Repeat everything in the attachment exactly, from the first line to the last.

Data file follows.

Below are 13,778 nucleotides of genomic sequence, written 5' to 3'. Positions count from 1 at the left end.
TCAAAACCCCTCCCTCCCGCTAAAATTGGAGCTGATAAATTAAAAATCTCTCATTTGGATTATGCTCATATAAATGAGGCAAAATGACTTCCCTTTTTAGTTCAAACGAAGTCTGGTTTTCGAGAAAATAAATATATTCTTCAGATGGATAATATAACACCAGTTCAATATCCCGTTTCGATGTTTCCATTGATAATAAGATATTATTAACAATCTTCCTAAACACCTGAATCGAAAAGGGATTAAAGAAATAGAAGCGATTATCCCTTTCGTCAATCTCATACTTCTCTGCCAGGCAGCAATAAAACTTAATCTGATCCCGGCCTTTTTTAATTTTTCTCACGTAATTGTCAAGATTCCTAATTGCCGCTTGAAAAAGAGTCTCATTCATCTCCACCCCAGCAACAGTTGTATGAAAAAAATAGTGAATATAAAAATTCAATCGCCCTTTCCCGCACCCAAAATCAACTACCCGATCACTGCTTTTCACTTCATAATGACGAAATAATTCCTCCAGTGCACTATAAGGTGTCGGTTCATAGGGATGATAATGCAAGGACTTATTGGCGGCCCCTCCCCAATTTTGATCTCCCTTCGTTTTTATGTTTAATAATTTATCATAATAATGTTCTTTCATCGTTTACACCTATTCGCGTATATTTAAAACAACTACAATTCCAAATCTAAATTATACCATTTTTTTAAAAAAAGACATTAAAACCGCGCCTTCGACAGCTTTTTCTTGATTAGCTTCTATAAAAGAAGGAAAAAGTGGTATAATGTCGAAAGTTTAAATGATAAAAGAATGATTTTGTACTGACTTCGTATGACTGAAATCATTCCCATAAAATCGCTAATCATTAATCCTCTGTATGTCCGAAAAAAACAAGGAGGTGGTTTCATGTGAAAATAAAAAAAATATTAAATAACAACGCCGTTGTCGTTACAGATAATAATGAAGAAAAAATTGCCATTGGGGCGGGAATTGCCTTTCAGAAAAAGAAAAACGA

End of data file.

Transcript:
Below are 13,778 nucleotides of genomic sequence, written 5' to 3'. Positions count from 1 at the left end.
TCAAAACCCCTCCCTCCCGCTAAAATTGGAGCTGATAAATTAAAAATCTCTCATTTGGATTATGCTCATATAAATGAGGCAAAATGACTTCCCTTTTTAGTTCAAACGAAGTCTGGTTTTCGAGAAAATAAATATATTCTTCAGATGGATAATATAACACCAGTTCAATATCCCGTTTCGATGTTTCCATTGATAATAAGATATTATTAACAATCTTCCTAAACACCTGAATCGAAAAGGGATTAAAGAAATAGAAGCGATTATCCCTTTCGTCAATCTCATACTTCTCTGCCAGGCAGCAATAAAACTTAATCTGATCCCGGCCTTTTTTAATTTTTCTCACGTAATTGTCAAGATTCCTAATTGCCGCTTGAAAAAGAGTCTCATTCATCTCCACCCCAGCAACAGTTGTATGAAAAAAATAGTGAATATAAAAATTCAATCGCCCTTTCCCGCACCCAAAATCAACTACCCGATCACTGCTTTTCACTTCATAATGACGAAATAATTCCTCCAGTGCACTATAAGGTGTCGGTTCATAGGGATGATAATGCAAGGACTTATTGGCGGCCCCTCCCCAATTTTGATCTCCCTTCGTTTTTATGTTTAATAATTTATCATAATAATGTTCTTTCATCGTTTACACCTATTCGCGTATATTTAAAACAACTACAATTCCAAATCTAAATTATACCATTTTTTTAAAAAAAGACATTAAAACCGCGCCTTCGACAGCTTTTTCTTGATTAGCTTCTATAAAAGAAGGAAAAAGTGGTATAATGTCGAAAGTTTAAATGATAAAAGAATGATTTTGTACTGACTTCGTATGACTGAAATCATTCCCATAAAATCGCTAATCATTAATCCTCTGTATGTCCGAAAAAAACAAGGAGGTGGTTTCATGTGAAAATAAAAAAAATATTAAATAACAACGCCGTTGTCGTTACAGATAATAATGAAGAAAAAATTGCCATTGGGGCGGGAATTGCCTTTCAGAAAAAGAAAAACGA